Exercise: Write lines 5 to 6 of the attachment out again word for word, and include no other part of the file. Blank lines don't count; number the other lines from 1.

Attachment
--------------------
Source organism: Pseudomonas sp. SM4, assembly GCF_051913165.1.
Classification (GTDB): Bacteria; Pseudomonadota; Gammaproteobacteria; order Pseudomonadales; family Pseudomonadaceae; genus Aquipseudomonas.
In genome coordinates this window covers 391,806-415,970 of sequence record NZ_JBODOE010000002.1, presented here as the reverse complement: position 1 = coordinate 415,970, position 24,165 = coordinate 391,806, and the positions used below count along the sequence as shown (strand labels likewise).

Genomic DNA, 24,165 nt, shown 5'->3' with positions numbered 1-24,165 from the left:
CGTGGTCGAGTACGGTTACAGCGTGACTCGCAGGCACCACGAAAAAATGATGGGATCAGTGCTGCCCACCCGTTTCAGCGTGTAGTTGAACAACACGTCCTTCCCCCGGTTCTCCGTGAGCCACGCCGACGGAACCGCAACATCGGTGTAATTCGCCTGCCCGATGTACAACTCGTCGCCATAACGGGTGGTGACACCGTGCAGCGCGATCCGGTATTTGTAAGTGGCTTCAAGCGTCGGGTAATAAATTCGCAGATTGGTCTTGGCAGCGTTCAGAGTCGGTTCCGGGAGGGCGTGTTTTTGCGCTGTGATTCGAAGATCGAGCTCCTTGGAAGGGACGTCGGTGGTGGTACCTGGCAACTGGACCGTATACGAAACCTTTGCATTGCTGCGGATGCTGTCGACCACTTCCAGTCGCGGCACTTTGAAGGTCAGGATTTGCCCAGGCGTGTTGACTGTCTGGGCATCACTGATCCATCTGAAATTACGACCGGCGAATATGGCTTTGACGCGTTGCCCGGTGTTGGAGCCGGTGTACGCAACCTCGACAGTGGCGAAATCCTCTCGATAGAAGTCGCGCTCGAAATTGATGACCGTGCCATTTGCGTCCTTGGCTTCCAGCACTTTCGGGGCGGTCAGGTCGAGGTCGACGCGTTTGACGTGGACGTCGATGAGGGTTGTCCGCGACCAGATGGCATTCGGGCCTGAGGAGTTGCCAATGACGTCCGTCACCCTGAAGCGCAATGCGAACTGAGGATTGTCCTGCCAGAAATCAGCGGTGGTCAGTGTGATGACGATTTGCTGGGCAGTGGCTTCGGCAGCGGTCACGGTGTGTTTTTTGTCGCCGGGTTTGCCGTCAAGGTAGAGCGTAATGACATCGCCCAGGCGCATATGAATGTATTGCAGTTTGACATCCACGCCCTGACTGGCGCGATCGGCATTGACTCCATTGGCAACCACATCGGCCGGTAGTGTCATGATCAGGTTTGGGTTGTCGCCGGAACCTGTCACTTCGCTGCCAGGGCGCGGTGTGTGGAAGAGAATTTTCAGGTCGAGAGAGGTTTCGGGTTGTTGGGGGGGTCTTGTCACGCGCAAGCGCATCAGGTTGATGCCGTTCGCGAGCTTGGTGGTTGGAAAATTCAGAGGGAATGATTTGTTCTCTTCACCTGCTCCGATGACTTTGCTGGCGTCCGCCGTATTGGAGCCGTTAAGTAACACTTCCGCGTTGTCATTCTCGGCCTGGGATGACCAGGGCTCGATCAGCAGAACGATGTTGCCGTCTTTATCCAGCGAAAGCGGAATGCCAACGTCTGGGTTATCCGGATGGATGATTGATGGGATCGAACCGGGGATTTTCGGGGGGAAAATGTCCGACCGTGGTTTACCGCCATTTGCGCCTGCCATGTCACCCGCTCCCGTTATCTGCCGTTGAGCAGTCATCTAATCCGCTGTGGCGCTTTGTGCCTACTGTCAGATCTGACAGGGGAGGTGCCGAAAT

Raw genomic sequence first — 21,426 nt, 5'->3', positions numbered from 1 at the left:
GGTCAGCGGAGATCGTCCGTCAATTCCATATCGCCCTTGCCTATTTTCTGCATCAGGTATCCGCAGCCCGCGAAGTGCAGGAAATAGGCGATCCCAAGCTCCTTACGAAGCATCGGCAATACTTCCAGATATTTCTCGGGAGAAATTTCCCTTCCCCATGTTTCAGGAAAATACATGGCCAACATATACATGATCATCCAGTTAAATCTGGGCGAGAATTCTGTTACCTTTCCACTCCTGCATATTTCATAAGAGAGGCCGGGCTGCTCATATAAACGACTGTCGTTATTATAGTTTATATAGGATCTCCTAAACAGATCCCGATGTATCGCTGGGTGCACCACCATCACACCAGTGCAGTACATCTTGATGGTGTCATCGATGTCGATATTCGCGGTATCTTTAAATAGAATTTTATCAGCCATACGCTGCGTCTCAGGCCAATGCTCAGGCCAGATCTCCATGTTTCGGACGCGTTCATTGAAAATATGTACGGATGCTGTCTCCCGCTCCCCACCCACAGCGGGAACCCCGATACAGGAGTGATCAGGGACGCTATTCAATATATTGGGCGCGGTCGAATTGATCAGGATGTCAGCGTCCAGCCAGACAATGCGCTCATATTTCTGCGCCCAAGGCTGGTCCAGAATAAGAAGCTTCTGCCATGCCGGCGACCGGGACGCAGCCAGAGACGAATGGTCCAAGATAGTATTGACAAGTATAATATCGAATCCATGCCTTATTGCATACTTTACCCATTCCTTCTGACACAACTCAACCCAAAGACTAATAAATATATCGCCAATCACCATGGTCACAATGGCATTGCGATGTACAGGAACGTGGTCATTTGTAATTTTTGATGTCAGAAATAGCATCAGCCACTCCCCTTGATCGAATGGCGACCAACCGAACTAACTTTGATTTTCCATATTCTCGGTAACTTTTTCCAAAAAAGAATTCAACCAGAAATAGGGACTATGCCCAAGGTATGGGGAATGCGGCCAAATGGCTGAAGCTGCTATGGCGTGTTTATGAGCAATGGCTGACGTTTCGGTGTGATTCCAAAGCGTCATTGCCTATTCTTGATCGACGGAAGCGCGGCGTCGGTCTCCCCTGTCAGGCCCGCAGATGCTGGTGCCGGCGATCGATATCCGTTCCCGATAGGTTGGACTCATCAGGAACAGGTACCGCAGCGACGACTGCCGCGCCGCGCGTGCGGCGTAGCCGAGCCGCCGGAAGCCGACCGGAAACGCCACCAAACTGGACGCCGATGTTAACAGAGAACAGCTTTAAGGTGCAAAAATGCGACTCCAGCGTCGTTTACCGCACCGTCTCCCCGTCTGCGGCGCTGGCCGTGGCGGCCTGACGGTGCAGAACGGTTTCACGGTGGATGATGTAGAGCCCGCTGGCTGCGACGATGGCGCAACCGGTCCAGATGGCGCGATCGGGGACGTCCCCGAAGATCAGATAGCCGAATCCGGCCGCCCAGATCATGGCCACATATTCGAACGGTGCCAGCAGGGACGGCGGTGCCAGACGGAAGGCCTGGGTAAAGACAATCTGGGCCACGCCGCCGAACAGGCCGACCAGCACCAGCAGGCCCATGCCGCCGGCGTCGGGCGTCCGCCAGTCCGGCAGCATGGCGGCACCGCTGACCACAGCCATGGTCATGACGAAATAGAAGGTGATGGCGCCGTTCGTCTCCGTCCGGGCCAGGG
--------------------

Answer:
CGTGGTCGAGTACGGTTACAGCGTGACTCGCAGGCACCACGAAAAAATGATGGGATCAGTGCTGCCCACCCGTTTCAGCGTGTAGTTGAACAACACGTCCTTCCCCCGGTTCTCCGTGAGCCACGCCGACGGAACCGCAACATCGGTGTAATTCGCCTGCCCGATGTACAACTCGTCGCCATAACGGGTGGTGACACCGTGCAGCGCGATCCGGTATTTGTAAGTGGCTTCAAGCGTCGGGTAATAAATTCGCAGATTGGTCTTGGCAGCGTTCAGAGTCGGTTCCGGGAGGGCGTGTTTTTGCGCTGTGATTCGAAGATCGAGCTCCTTGGAAGGGACGTCGGTGGTGGTACCTGGCAACTGGACCGTATACGAAACCTTTGCATTGCTGCGGATGCTGTCGACCACTTCCAGTCGCGGCACTTTGAAGGTCAGGATTTGCCCAGGCGTGTTGACTGTCTGGGCATCACTGATCCATCTGAAATTACGACCGGCGAATATGGCTTTGACGCGTTGCCCGGTGTTGGAGCCGGTGTACGCAACCTCGACAGTGGCGAAATCCTCTCGATAGAAGTCGCGCTCGAAATTGATGACCGTGCCATTTGCGTCCTTGGCTTCCAGCACTTTCGGGGCGGTCAGGTCGAGGTCGACGCGTTTGACGTGGACGTCGATGAGGGTTGTCCGCGACCAGATGGCATTCGGGCCTGAGGAGTTGCCAATGACGTCCGTCACCCTGAAGCGCAATGCGAACTGAGGATTGTCCTGCCAGAAATCAGCGGTGGTCAGTGTGATGACGATTTGCTGGGCAGTGGCTTCGGCAGCGGTCACGGTGTGTTTTTTGTCGCCGGGTTTGCCGTCAAGGTAGAGCGTAATGACATCGCCCAGGCGCATATGAATGTATTGCAGTTTGACATCCACGCCCTGACTGGCGCGATCGGCATTGACTCCATTGGCAACCACATCGGCCGGTAGTGTCATGATCAGGTTTGGGTTGTCGCCGGAACCTGTCACTTCGCTGCCAGGGCGCGGTGTGTGGAAGAGAATTTTCAGGTCGAGAGAGGTTTCGGGTTGTTGGGGGGGTCTTGTCACGCGCAAGCGCATCAGGTTGATGCCGTTCGCGAGCTTGGTGGTTGGAAAATTCAGAGGGAATGATTTGTTCTCTTCACCTGCTCCGATGACTTTGCTGGCGTCCGCCGTATTGGAGCCGTTAAGTAACACTTCCGCGTTGTCATTCTCGGCCTGGGATGACCAGGGCTCGATCAGCAGAACGATGTTGCCGTCTTTATCCAGCGAAAGCGGAATGCCAACGTCTGGGTTATCCGGATGGATGATTGATGGGATCGAACCGGGGATTTTCGGGGGGAAAATGTCCGACCGTGGTTTACCGCCATTTGCGCCTGCCATGTCACCCGCTCCCGTTATCTGCCGTTGAGCAGTCATCTAATCCGCTGTGGCGCTTTGTGCCTACTGTCAGATCTGACAGGGGAGGTGCCGAAAT

Raw genomic sequence first — 21,426 nt, 5'->3', positions numbered from 1 at the left: